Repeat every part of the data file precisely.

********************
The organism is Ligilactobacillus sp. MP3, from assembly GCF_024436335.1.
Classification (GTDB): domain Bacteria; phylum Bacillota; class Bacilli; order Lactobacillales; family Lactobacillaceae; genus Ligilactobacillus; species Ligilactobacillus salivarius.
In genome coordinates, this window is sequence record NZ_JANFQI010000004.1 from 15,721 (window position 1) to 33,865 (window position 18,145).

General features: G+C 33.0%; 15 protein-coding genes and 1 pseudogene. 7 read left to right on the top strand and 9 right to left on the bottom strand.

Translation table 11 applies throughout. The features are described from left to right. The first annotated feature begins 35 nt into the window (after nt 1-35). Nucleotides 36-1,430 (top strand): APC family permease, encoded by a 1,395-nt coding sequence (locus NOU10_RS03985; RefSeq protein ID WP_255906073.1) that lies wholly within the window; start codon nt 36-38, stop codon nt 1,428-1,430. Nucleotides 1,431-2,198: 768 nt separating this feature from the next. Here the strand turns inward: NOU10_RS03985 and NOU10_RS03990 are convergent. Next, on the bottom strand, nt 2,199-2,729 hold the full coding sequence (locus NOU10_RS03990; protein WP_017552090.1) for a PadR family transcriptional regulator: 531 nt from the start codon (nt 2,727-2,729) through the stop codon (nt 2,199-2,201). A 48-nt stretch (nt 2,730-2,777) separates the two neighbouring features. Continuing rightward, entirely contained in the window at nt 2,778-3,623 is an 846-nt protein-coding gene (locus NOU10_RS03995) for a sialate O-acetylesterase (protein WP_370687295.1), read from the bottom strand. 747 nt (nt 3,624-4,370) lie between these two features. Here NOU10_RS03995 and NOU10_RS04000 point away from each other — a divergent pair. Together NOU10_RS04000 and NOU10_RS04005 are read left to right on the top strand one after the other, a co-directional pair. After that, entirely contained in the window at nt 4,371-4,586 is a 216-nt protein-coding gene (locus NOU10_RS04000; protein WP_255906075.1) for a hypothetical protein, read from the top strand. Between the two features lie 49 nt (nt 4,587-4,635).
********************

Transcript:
The organism is Ligilactobacillus sp. MP3, from assembly GCF_024436335.1.
Classification (GTDB): domain Bacteria; phylum Bacillota; class Bacilli; order Lactobacillales; family Lactobacillaceae; genus Ligilactobacillus; species Ligilactobacillus salivarius.
In genome coordinates, this window is sequence record NZ_JANFQI010000004.1 from 15,721 (window position 1) to 33,865 (window position 18,145).

General features: G+C 33.0%; 15 protein-coding genes and 1 pseudogene. 7 read left to right on the top strand and 9 right to left on the bottom strand.

Translation table 11 applies throughout. The features are described from left to right. The first annotated feature begins 35 nt into the window (after nt 1-35). Nucleotides 36-1,430 (top strand): APC family permease, encoded by a 1,395-nt coding sequence (locus NOU10_RS03985; RefSeq protein ID WP_255906073.1) that lies wholly within the window; start codon nt 36-38, stop codon nt 1,428-1,430. Nucleotides 1,431-2,198: 768 nt separating this feature from the next. Here the strand turns inward: NOU10_RS03985 and NOU10_RS03990 are convergent. Next, on the bottom strand, nt 2,199-2,729 hold the full coding sequence (locus NOU10_RS03990; protein WP_017552090.1) for a PadR family transcriptional regulator: 531 nt from the start codon (nt 2,727-2,729) through the stop codon (nt 2,199-2,201). A 48-nt stretch (nt 2,730-2,777) separates the two neighbouring features. Continuing rightward, entirely contained in the window at nt 2,778-3,623 is an 846-nt protein-coding gene (locus NOU10_RS03995) for a sialate O-acetylesterase (protein WP_370687295.1), read from the bottom strand. 747 nt (nt 3,624-4,370) lie between these two features. Here NOU10_RS03995 and NOU10_RS04000 point away from each other — a divergent pair. Together NOU10_RS04000 and NOU10_RS04005 are read left to right on the top strand one after the other, a co-directional pair. After that, entirely contained in the window at nt 4,371-4,586 is a 216-nt protein-coding gene (locus NOU10_RS04000; protein WP_255906075.1) for a hypothetical protein, read from the top strand. Between the two features lie 49 nt (nt 4,587-4,635).